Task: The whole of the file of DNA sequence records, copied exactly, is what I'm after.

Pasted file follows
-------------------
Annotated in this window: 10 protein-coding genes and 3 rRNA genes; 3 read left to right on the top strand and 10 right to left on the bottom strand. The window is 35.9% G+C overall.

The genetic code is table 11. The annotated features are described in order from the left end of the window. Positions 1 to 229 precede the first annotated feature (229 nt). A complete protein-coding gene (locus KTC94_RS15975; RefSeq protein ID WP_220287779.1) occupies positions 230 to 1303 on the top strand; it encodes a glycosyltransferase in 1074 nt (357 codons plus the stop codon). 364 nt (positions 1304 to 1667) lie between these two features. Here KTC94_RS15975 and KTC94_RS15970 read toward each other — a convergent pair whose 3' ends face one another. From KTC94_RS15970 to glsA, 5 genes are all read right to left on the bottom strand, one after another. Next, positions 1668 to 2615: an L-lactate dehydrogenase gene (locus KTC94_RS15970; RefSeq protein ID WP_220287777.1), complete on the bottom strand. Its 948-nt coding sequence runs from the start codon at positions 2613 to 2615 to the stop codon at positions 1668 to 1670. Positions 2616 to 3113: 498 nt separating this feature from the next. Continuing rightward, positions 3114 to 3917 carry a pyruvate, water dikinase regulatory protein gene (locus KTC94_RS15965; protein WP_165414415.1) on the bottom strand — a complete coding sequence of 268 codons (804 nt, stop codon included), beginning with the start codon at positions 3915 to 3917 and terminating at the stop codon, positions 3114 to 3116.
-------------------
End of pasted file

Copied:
Annotated in this window: 10 protein-coding genes and 3 rRNA genes; 3 read left to right on the top strand and 10 right to left on the bottom strand. The window is 35.9% G+C overall.

The genetic code is table 11. The annotated features are described in order from the left end of the window. Positions 1 to 229 precede the first annotated feature (229 nt). A complete protein-coding gene (locus KTC94_RS15975; RefSeq protein ID WP_220287779.1) occupies positions 230 to 1303 on the top strand; it encodes a glycosyltransferase in 1074 nt (357 codons plus the stop codon). 364 nt (positions 1304 to 1667) lie between these two features. Here KTC94_RS15975 and KTC94_RS15970 read toward each other — a convergent pair whose 3' ends face one another. From KTC94_RS15970 to glsA, 5 genes are all read right to left on the bottom strand, one after another. Next, positions 1668 to 2615: an L-lactate dehydrogenase gene (locus KTC94_RS15970; RefSeq protein ID WP_220287777.1), complete on the bottom strand. Its 948-nt coding sequence runs from the start codon at positions 2613 to 2615 to the stop codon at positions 1668 to 1670. Positions 2616 to 3113: 498 nt separating this feature from the next. Continuing rightward, positions 3114 to 3917 carry a pyruvate, water dikinase regulatory protein gene (locus KTC94_RS15965; protein WP_165414415.1) on the bottom strand — a complete coding sequence of 268 codons (804 nt, stop codon included), beginning with the start codon at positions 3915 to 3917 and terminating at the stop codon, positions 3114 to 3116.